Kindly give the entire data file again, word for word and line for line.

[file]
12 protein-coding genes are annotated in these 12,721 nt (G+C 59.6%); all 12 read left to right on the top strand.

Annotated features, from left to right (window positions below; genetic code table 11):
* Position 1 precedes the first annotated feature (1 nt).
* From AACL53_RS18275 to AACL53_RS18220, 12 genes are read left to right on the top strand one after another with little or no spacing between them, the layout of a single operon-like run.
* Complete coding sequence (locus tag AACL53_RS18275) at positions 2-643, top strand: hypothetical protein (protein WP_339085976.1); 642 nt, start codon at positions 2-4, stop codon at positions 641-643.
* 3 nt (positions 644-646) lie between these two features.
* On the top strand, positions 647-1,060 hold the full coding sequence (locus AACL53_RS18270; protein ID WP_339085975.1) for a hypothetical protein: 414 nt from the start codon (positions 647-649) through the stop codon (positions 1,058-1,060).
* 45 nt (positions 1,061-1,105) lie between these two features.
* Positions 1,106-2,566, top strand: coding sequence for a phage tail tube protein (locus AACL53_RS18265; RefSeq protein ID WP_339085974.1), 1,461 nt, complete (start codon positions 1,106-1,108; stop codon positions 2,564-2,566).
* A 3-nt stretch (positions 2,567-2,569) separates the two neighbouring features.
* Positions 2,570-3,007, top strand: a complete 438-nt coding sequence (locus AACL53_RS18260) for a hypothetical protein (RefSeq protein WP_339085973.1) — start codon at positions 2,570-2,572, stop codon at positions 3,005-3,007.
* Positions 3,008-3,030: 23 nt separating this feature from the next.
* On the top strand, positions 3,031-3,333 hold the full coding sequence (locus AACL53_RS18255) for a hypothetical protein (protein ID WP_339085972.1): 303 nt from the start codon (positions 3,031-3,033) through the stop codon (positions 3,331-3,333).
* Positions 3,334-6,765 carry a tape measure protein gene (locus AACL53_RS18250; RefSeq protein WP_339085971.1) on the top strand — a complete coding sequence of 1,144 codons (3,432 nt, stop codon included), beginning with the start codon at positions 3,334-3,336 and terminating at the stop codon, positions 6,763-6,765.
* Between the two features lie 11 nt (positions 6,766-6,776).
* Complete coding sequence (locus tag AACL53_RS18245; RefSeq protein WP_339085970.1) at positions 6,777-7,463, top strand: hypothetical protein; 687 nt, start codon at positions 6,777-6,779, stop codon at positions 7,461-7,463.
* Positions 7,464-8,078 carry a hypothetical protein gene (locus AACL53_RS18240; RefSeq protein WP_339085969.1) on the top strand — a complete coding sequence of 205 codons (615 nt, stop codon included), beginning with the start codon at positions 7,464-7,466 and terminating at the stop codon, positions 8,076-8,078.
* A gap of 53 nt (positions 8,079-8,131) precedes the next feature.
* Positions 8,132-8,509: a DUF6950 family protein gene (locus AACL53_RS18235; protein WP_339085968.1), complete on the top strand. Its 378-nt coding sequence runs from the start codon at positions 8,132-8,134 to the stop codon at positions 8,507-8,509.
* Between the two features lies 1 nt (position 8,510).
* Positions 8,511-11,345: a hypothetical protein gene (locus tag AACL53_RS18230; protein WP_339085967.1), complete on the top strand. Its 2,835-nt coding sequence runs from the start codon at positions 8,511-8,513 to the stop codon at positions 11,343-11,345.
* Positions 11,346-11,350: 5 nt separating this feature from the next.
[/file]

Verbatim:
12 protein-coding genes are annotated in these 12,721 nt (G+C 59.6%); all 12 read left to right on the top strand.

Annotated features, from left to right (window positions below; genetic code table 11):
* Position 1 precedes the first annotated feature (1 nt).
* From AACL53_RS18275 to AACL53_RS18220, 12 genes are read left to right on the top strand one after another with little or no spacing between them, the layout of a single operon-like run.
* Complete coding sequence (locus tag AACL53_RS18275) at positions 2-643, top strand: hypothetical protein (protein WP_339085976.1); 642 nt, start codon at positions 2-4, stop codon at positions 641-643.
* 3 nt (positions 644-646) lie between these two features.
* On the top strand, positions 647-1,060 hold the full coding sequence (locus AACL53_RS18270; protein ID WP_339085975.1) for a hypothetical protein: 414 nt from the start codon (positions 647-649) through the stop codon (positions 1,058-1,060).
* 45 nt (positions 1,061-1,105) lie between these two features.
* Positions 1,106-2,566, top strand: coding sequence for a phage tail tube protein (locus AACL53_RS18265; RefSeq protein ID WP_339085974.1), 1,461 nt, complete (start codon positions 1,106-1,108; stop codon positions 2,564-2,566).
* A 3-nt stretch (positions 2,567-2,569) separates the two neighbouring features.
* Positions 2,570-3,007, top strand: a complete 438-nt coding sequence (locus AACL53_RS18260) for a hypothetical protein (RefSeq protein WP_339085973.1) — start codon at positions 2,570-2,572, stop codon at positions 3,005-3,007.
* Positions 3,008-3,030: 23 nt separating this feature from the next.
* On the top strand, positions 3,031-3,333 hold the full coding sequence (locus AACL53_RS18255) for a hypothetical protein (protein ID WP_339085972.1): 303 nt from the start codon (positions 3,031-3,033) through the stop codon (positions 3,331-3,333).
* Positions 3,334-6,765 carry a tape measure protein gene (locus AACL53_RS18250; RefSeq protein WP_339085971.1) on the top strand — a complete coding sequence of 1,144 codons (3,432 nt, stop codon included), beginning with the start codon at positions 3,334-3,336 and terminating at the stop codon, positions 6,763-6,765.
* Between the two features lie 11 nt (positions 6,766-6,776).
* Complete coding sequence (locus tag AACL53_RS18245; RefSeq protein WP_339085970.1) at positions 6,777-7,463, top strand: hypothetical protein; 687 nt, start codon at positions 6,777-6,779, stop codon at positions 7,461-7,463.
* Positions 7,464-8,078 carry a hypothetical protein gene (locus AACL53_RS18240; RefSeq protein WP_339085969.1) on the top strand — a complete coding sequence of 205 codons (615 nt, stop codon included), beginning with the start codon at positions 7,464-7,466 and terminating at the stop codon, positions 8,076-8,078.
* A gap of 53 nt (positions 8,079-8,131) precedes the next feature.
* Positions 8,132-8,509: a DUF6950 family protein gene (locus AACL53_RS18235; protein WP_339085968.1), complete on the top strand. Its 378-nt coding sequence runs from the start codon at positions 8,132-8,134 to the stop codon at positions 8,507-8,509.
* Between the two features lies 1 nt (position 8,510).
* Positions 8,511-11,345: a hypothetical protein gene (locus tag AACL53_RS18230; protein WP_339085967.1), complete on the top strand. Its 2,835-nt coding sequence runs from the start codon at positions 8,511-8,513 to the stop codon at positions 11,343-11,345.
* Positions 11,346-11,350: 5 nt separating this feature from the next.